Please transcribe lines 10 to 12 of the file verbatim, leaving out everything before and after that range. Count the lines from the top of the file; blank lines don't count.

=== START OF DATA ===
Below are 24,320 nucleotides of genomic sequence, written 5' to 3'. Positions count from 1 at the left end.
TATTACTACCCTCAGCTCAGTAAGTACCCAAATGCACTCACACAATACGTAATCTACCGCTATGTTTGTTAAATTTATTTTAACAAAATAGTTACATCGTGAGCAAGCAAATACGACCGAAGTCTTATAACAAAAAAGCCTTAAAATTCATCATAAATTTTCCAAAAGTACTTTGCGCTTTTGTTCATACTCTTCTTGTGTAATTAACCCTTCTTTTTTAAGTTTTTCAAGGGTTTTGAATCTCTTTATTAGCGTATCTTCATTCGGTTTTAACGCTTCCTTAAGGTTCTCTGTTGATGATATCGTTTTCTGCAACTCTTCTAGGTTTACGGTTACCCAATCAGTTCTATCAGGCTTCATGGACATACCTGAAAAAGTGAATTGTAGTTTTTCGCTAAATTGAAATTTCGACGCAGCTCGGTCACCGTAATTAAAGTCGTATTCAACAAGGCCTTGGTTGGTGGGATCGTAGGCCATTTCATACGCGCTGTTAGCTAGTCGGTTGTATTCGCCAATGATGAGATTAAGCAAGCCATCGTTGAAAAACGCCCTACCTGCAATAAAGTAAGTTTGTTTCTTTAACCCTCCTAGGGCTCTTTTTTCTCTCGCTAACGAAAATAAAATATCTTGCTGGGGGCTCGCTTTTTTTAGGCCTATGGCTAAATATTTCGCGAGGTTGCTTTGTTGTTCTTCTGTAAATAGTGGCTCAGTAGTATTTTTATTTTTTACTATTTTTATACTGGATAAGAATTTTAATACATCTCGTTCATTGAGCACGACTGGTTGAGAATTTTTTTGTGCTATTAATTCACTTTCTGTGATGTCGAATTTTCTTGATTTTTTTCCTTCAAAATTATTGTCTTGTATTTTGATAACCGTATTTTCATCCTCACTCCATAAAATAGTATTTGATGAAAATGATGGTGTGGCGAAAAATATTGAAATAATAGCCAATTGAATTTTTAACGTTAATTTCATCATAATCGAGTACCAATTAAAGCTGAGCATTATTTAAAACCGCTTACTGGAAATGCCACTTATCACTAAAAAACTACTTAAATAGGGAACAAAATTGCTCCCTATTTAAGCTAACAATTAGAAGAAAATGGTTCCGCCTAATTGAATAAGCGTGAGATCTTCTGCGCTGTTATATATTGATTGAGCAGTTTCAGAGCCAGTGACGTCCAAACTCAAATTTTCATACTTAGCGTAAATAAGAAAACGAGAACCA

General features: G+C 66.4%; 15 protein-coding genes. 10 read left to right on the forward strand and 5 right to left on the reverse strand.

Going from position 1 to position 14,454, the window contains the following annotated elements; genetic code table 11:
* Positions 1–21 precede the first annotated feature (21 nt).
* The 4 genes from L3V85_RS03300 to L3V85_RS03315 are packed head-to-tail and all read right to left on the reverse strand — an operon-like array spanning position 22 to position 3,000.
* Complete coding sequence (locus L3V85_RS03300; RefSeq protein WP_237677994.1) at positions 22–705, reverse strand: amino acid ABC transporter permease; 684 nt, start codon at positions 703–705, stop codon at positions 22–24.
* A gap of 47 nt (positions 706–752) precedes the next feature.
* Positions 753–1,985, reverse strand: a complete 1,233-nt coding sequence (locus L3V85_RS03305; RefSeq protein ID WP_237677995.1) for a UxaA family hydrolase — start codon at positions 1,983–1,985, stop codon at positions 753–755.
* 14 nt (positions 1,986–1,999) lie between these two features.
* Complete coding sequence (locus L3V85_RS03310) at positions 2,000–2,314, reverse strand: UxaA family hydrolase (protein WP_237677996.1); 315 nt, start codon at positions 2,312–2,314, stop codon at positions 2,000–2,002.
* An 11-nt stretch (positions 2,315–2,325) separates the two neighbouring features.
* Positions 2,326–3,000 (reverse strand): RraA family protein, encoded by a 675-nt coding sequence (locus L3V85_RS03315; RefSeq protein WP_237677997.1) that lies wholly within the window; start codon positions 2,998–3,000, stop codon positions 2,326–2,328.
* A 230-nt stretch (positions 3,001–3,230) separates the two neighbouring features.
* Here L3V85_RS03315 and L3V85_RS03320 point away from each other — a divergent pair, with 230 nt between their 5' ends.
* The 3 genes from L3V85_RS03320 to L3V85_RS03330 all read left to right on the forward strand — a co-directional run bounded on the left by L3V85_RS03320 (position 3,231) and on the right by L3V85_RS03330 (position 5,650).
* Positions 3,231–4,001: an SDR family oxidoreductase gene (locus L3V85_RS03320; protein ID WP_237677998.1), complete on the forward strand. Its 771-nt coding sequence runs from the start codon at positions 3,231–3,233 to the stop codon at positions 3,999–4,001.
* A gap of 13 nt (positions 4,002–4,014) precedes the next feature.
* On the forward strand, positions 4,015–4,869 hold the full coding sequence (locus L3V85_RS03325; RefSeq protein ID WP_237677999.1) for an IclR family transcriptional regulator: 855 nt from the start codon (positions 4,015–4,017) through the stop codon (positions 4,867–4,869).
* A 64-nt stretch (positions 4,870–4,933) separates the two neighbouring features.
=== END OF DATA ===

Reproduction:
* 14 nt (positions 1,986–1,999) lie between these two features.
* Complete coding sequence (locus L3V85_RS03310) at positions 2,000–2,314, reverse strand: UxaA family hydrolase (protein WP_237677996.1); 315 nt, start codon at positions 2,312–2,314, stop codon at positions 2,000–2,002.
* An 11-nt stretch (positions 2,315–2,325) separates the two neighbouring features.